How is your healthcare vocabulary? I get lots of questions about the following terms. See if you can define them yourself, and if not, look to the end of this column for the answers.
Advance Care Directive versus Living Will
Contusion versus Abrasion
Critical Access Hospital
Patient-Centered Medical Home
Ultrasound versus MRI versus CT Scan
By Caroline Chase, Grace Cottage Behavioral Health Specialist
Throughout my life, I remember hearing members of the “older generation” saying “aging is not for sissies.” As a child, this never “struck a chord,” probably because I had a hard time coming to the realization that someday I, too, would reach, what seemed at the time, the dreaded “older generation.” Yet, here I am now, heading into the final chapters of my life, much more aware of the rewards and liabilities of aging.
I am now able to observe, both in myself and in the elderly population with whom I work as a psychotherapist, the attributes and qualities that contribute to healthy aging. While aging can bring with it the emotional freedom of being able to sort out one’s priorities, and hopefully, learning not to “sweat the small stuff,” aging can also bring with it complex and painful emotions that are often not recognized by society.
By Holly Meyer, Grace Cottage Family Health RN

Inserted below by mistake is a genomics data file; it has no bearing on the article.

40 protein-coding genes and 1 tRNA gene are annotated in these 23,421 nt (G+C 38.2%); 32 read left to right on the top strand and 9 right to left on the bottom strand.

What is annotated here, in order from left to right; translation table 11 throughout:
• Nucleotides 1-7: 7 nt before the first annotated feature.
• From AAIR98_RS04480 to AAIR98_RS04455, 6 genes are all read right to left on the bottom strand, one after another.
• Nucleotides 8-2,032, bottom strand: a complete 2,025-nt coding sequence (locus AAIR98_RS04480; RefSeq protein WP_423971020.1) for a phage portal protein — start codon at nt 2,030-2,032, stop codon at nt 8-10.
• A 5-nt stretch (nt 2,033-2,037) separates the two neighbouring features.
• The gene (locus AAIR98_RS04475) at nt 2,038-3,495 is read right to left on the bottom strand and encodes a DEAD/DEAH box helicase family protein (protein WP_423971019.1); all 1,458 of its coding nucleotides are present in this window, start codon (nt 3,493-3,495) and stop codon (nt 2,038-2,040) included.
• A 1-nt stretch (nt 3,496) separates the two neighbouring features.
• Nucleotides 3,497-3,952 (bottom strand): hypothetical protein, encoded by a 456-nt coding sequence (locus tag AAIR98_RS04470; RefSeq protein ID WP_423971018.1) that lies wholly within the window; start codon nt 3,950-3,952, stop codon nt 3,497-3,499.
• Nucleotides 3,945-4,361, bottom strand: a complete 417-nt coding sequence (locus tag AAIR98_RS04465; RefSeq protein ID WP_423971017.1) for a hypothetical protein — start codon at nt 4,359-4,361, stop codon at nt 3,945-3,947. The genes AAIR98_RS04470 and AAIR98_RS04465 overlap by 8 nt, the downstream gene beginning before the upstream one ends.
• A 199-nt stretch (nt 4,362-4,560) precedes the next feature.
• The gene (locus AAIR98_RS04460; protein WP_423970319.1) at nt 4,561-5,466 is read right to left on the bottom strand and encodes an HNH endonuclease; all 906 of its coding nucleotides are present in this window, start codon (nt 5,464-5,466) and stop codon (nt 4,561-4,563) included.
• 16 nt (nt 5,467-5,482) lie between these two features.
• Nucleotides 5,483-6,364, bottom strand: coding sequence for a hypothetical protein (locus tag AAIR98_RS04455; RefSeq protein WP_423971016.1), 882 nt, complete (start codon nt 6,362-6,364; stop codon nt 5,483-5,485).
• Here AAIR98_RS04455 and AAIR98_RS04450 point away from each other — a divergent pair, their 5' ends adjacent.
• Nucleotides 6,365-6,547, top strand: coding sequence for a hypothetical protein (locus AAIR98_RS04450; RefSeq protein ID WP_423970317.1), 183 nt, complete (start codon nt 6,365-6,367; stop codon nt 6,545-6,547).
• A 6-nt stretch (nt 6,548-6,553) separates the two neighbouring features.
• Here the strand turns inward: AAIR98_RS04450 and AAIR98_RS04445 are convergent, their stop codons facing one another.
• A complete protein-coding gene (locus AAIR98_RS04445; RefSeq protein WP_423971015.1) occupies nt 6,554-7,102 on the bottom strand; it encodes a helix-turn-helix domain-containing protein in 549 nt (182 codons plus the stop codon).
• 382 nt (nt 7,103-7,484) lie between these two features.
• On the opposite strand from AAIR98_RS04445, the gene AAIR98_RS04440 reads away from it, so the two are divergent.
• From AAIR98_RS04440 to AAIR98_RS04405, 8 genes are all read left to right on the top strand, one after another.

The lazy days of summer are behind us, and it’s back-to-school time.
After a long summer break, setting our kids up for a successful school day can be quite a production. Just like any production, it is important to set the stage in order to achieve a great performance. I think we can all agree that a great school day starts with a great night before. Here are a few tips to help your child to be a class act at school.
Encourage physical activity. According to the U.S. Centers for Disease Control (CDC), children who exercise regularly have better attention spans and less behavioral problems. Go outside with your kids in the afternoon before dinner. Go for a hike, take a bike ride, or play tag. Just 30 minutes a day of physical activity on school days, or 150 minutes per week, is all it takes!
By Eileen Arama, Grace Cottage Family Health MSW, LICSW
In just a matter of days, school will be added to families’ daily plans: getting up and ready for it, doing homework after it, hopefully enjoying friendships and feeling proud of accomplishments.
Three concepts can guide families through a successful school year: Structure, Communication, and Positive Stress.
It’s been said many times: routine and structure help both children and adults to function at their best. And it’s true; people do manage well when they set regular times for waking up and sleeping, meals and brushing teeth, homework and play. Initiating and maintaining these healthy routines and habits can provide predictability and stability for all ages.